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Former players' lawsuit claims they were bilked in real estate scam

In the fall of 2007, when RondellWhite's longtime financial adviser stopped by his rental apartment in Minneapolis, Minn., the freshly retired Twins outfielder was skeptical. White often was. During his playing days, the 15-season MLB vet and 2003 All-Star had earned a nickname for his fiscal frugality: "No-Risk Rondell." But his adviser, Stephen E. Hill, of the New Jersey-based Kolinsky Hill Financial Group, offered a seductive description in pitching a new, multi-million-dollar real estate deal, which Hill had previously broached by phone. "A slam dunk," White and his wife, Zanovia, recall Hill saying. "A no-brainer."

In fact, the Whites learned, at least five other MLB clients of Hill and his partner, Steven I. Kolinsky -- four of them current or former Mets -- would also be investing in the vacant seven-acre property, located alongside the Garden State's Hackensack River. They would be Rondell's good friend, former outfielder Cliff Floyd; current star third baseman David Wright; former catcher Todd Hundley; former infielder Gregg Jefferies; and current Nationals pitcher Jason Marquis.

The Whites ultimately decided to invest in November 2007.

But according to a lawsuit filed today in federal district court in New Jersey, what the six ballplayers had unknowingly wandered into was an alleged multi-million-dollar securities fraud and real estate scam.

The complaint, filed on behalf of White and Floyd against Hill and Kolinsky, alleges federal securities fraud and misrepresentation, breach of fiduciary duty, and civil conspiracy to defraud, among other claims. It also alleges that the $2.25 million in total investment by White ($1 million) and Floyd (who put in $1.25 million) is now valueless and lost, and further requests $12.25 million in compensatory, punitive and exemplary damages. Four other alleged co-conspirators involved in the management of the property are also named as defendants in the suit.

SI.com has learned that the New Jersey Office of the Attorney General is also investigating the case.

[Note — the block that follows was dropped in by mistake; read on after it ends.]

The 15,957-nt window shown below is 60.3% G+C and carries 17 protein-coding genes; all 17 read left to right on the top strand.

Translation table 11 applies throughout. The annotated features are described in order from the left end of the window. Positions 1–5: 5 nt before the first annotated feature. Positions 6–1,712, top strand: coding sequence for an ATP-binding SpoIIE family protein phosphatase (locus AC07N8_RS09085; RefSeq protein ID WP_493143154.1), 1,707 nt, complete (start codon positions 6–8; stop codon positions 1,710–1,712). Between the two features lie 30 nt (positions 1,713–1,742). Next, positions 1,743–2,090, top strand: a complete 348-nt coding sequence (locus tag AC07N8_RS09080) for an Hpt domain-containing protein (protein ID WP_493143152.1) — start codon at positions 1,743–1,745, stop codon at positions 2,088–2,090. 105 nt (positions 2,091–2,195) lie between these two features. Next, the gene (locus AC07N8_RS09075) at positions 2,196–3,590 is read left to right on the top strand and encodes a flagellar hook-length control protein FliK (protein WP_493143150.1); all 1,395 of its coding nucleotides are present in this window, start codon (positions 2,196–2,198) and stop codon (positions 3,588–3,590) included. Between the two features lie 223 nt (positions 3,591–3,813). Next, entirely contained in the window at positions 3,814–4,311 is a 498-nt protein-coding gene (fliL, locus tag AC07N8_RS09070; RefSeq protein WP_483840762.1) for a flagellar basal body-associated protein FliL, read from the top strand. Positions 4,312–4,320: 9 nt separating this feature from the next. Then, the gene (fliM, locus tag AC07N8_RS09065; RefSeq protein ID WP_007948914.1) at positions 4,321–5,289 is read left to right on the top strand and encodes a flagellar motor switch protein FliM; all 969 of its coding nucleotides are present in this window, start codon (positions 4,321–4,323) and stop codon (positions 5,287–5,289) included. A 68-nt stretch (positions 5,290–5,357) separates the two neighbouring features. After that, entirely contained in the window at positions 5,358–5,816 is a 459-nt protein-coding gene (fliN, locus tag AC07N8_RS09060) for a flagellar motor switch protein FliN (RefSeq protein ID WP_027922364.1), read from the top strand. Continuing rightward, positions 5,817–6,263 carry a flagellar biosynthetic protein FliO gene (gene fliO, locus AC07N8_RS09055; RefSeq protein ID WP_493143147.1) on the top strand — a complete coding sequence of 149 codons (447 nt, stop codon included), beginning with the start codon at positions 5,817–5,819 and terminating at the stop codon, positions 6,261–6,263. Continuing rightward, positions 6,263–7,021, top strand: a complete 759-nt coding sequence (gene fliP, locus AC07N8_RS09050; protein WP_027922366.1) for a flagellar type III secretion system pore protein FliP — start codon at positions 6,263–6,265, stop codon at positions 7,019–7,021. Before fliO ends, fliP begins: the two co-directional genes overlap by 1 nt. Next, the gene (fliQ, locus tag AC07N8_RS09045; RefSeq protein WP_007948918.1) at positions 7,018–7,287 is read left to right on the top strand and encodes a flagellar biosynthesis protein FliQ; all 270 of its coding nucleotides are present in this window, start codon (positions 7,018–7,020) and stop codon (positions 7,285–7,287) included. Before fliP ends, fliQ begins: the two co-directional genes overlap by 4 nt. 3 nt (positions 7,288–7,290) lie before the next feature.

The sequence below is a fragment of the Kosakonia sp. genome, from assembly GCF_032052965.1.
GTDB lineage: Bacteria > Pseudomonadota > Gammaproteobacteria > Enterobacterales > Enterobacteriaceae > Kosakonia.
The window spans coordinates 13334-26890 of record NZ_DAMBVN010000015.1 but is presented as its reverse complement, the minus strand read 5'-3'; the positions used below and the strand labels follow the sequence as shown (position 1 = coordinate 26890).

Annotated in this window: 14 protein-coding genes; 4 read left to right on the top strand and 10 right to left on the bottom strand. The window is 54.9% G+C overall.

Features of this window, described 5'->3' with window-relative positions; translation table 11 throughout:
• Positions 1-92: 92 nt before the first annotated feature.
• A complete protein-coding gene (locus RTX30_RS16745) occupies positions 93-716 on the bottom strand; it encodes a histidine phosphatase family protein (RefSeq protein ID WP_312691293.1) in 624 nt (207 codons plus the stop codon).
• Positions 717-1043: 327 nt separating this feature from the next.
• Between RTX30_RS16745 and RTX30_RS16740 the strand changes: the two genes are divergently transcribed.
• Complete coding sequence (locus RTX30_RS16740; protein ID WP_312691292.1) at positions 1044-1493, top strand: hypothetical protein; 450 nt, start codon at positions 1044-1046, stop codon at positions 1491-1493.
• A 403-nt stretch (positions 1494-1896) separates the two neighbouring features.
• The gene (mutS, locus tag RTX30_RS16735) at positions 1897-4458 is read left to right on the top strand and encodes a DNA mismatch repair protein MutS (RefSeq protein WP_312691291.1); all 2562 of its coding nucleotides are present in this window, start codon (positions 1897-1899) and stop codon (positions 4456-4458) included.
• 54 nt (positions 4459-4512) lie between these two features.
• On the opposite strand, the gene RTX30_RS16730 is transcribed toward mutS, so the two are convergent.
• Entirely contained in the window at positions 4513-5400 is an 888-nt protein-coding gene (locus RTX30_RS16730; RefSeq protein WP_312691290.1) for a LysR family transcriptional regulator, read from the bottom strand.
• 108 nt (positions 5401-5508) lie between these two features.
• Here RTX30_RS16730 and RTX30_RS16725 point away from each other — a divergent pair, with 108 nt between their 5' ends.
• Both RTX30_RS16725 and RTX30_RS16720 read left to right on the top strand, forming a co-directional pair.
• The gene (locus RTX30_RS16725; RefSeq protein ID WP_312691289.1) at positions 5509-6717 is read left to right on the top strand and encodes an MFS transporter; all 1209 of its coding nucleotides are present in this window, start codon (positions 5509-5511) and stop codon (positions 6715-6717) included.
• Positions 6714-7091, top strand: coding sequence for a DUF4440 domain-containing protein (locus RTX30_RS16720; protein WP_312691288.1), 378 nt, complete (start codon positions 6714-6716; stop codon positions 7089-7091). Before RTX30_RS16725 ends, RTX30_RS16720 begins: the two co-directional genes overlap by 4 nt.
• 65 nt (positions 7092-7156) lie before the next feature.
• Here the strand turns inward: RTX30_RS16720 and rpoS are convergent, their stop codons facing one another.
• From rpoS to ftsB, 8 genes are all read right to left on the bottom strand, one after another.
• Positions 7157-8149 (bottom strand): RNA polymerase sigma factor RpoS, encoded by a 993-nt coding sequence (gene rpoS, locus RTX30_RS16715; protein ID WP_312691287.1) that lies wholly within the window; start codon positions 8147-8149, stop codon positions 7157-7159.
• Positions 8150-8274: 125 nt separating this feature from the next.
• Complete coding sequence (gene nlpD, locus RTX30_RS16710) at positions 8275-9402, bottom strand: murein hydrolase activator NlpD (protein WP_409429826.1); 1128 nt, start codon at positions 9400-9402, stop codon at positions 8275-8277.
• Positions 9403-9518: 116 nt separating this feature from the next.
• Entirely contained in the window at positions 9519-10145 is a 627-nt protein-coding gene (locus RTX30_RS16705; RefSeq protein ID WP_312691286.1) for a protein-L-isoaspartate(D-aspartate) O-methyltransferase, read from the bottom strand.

Messages left for Hill and Kolinsky at their respective office numbers were not returned this afternoon.

"The defendants were negligent and careless at minimum, and intentional at worst, in saying that they could develop this property and make a profit," says Jeffrey L. Rosenberg, White and Floyd's attorney. "And the ballplayers didn't have knowledge and sophistication in real estate development, so they took advantage of that. They defrauded them. They tried to serve as the seller and the financial adviser urging them to go into the deal."

Wright, Hundley, Jeffries and Marquis -- who have yet to press charges -- are believed to have each contributed between $250,000 and $500,000.

The lawsuit claims that Hill, who had served as White and Floyd's financial adviser for some 15 years, had allegedly "guaranteed that the Whites would not only get all of their money back quickly, but would make a substantial profit on their investment," based on the notion that a buyer for the distressed property -- priced at $14.485 million, but supposedly appraised at $18 million -- had already been secured.

But when White and Floyd both began to inquire about the status of the deal at various points over the following three years, Hill, they say, would become "markedly evasive" about the details, finally prompting them to contact an attorney this spring. White and Floyd claim that the first documentation for the deal of any kind was shown to them in March 2010, over two years after their investment.

"The crazy part is, [Hill] started to act like he was our brother," says Floyd, adding that the vast majority of his finances had previously been kept in small-risk, conservative annuities. "He started to say stuff like, 'I love you, man,' 'I'd never cheat you out of anything,' 'Everything is going to be fine.' I could go on. I'm always wary of those people, but he played a good role. He knew we trusted him 100 percent. Not 94 percent, not 95 percent, but 100 percent."

Despite the guarantees, the players have seen no financial returns of any kind on the deal.

All six ballplayers involved are or were represented by New York-based agents Seth and Sam Levinson, who say they are cooperating with the government proceedings.

"We are assisting and helping with the investigation being conducted by the Attorney General's Office of New Jersey," Seth Levinson says. "We have no doubt that if any illegalities exist, they will be uncovered and exposed, and that it would be premature and probably improper to make further statements at this time. Rest assured, all the players will do what they believe is in their best interests."

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